Tuesday, May 5, 2009

gnokii and Nokia 3110c

Ever wondered how to use your phone with GNU/Linux as you use it with Nokia Mobile Suite in Windows ? Ever wanted to backup contact books, appoinments, sms and all other personal things the easy way in a GNU/Linux environment ?

If you do wonder, friend, you are foreign to gnokii.
gnokii provides tools and a user space driver for use with mobile phones under various operating systems operating systems. It allows you to communicate with the phone over a serial cable, usb, IR or even bluetooth. gnokii also provides the functionality to manipulate the phone over this connection.

Why did I chose Nokia 3110c ?
The primary reason is that it is the phone that I own. Another reason is that this particular phone uses a DKU-2 cable. DKU-2 is nothing other than a fancy name for the common USB to mini-USB cable ! I was interested in USB devices working with GNU/Linux, I guess.

Hoping that you are competant enough to install gnokii either from source or from your distro's custom repositories, let us proceed to the juicy part. As with all good things free, the first thing that you will need on a fresh installation of gnokii is a good configuration file, aptly named .gnokiirc

Fire up your favorite text editor (mine is Vim) and type in the configuration details.
Here's how my config file looks like

port = /dev/ttyACM0
model = 3110c
initlength = default
connection = dku2libusb
use_locking = yes
serial_baudrate = 19200
smsc_timeout = 10
bindir = /usr/local/sbin/

The port determines which port the PC uses for connecting with the phone. On connecting the phone with the PC and selecting "Nokia Mode" a new node is created by the system in /dev. You can use the output of dmesg command to determine the port.
On issuing the dmesg command on a terminal, you will see an output similar to

[ 1671.313624] cdc_acm 3-1:1.1: ttyACM0: USB ACM device

Use the port value obtained thus. But normally, as I have seen in a number of systems, the default port will be /dev/ttyACM0.

Next up is the model name which is 3110c in this case.

initlength controls the number of characters sent to the phone during initialisation. Either "default" or a positive integer value is allowed. If it seems like the connection takes a long time, you can retry, entering a smaller positive value for initlength. But in most cases the value "default" will suffice.

connection determines the type of connection. With DKU-2 cable and the libusb driver, use a value of dku2libusb. It will work fine.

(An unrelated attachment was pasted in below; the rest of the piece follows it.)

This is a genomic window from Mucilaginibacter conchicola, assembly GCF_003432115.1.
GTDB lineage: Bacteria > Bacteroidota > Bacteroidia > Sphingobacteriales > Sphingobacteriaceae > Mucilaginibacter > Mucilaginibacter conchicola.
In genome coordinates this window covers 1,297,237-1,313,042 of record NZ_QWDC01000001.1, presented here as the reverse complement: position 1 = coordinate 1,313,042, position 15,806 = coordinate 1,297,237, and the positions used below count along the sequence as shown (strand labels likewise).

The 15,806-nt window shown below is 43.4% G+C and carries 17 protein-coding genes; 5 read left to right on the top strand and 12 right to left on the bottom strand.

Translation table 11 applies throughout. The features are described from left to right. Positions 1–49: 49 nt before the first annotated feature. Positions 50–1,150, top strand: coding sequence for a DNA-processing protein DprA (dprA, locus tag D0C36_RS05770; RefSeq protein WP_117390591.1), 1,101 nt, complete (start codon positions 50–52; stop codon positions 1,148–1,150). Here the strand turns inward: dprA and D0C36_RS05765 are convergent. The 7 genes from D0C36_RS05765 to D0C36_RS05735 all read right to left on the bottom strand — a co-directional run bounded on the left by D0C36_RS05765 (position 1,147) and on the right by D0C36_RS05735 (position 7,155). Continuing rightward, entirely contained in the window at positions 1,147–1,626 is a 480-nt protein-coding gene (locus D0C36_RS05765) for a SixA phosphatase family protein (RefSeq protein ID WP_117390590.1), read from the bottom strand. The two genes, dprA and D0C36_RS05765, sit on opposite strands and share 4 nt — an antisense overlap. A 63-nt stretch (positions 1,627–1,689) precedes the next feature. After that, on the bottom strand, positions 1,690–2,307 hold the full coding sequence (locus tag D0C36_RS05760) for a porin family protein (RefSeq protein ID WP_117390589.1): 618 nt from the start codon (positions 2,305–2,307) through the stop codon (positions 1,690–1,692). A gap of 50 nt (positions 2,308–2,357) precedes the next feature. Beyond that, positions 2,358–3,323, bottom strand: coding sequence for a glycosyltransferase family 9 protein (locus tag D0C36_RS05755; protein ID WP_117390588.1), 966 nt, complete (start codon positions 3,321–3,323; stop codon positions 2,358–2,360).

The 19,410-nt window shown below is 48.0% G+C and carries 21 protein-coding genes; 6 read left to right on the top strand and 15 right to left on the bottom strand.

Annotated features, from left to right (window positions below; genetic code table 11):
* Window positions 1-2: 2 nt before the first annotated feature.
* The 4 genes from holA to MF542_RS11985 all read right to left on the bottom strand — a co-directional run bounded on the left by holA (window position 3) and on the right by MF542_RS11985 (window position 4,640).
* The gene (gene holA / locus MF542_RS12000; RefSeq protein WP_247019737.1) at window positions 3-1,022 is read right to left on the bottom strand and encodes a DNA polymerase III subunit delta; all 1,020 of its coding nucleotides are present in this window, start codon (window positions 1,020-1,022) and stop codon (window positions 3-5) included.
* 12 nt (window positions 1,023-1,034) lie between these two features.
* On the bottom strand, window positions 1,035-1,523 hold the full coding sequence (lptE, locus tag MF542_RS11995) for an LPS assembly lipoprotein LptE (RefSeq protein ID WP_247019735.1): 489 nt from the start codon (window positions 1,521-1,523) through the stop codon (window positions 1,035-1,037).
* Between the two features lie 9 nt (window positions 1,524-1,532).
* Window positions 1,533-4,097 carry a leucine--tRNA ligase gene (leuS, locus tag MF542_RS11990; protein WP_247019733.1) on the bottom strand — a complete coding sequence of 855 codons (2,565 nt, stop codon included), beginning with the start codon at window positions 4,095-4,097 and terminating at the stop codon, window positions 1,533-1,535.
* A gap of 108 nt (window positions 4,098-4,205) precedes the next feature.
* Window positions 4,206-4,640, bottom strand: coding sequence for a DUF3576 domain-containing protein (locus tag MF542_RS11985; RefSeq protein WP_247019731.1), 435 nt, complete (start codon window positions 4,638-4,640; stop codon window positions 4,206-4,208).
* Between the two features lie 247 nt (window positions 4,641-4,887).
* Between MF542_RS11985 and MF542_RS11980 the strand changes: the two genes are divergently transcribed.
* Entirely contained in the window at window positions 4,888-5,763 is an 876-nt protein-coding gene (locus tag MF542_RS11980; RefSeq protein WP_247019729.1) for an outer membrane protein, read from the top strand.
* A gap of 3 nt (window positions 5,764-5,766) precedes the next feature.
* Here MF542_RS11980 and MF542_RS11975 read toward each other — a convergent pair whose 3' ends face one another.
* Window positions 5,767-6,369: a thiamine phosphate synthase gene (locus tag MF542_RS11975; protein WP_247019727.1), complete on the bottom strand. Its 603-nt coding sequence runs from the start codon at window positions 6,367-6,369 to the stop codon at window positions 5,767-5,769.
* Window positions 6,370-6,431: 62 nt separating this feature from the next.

Leave the other options as they are seen. The serial_baudrate determines the speed at which serial communication takes place. The use_locking allows a type of flagging facility, disabling other operations while one is taking place. The smsc_timeout option determines the time to wait before a SMS send via the PC is acknowledged by the phone. The bindir is the path to various gnokiid libraries. For a default installation, the libraries are found at /usr/local/sbin. Change the value if you chose to install the libraries elsewhere.

With gnokii installed and .gnokiirc setup, connect the phone to the PC. When asked to choose the mode in the phone, choose "Nokia Mode".

How do you verify whether your phone is properly detected ? Open up a terminal and issue the following command

gnokii --identify
You will see the list of messages being sent back and forth between the PC and the phone

Received model RM-237
Manufacturer : Nokia
Found model "RM-237"
Model : 3110c
Product name : RM-237
Revision : V 07.21
Serial device: closing device

This communication gives you the phone model, your IMEI number and the firmaware version you are using. If they are showing up correctly, you have successfully connected your phone with gnokii.

There are a lot of manipulations possible with gnokii. You can send sms, make voice calls etc. With some clever scripts and imagination, you can turn your phone into a remote management center !

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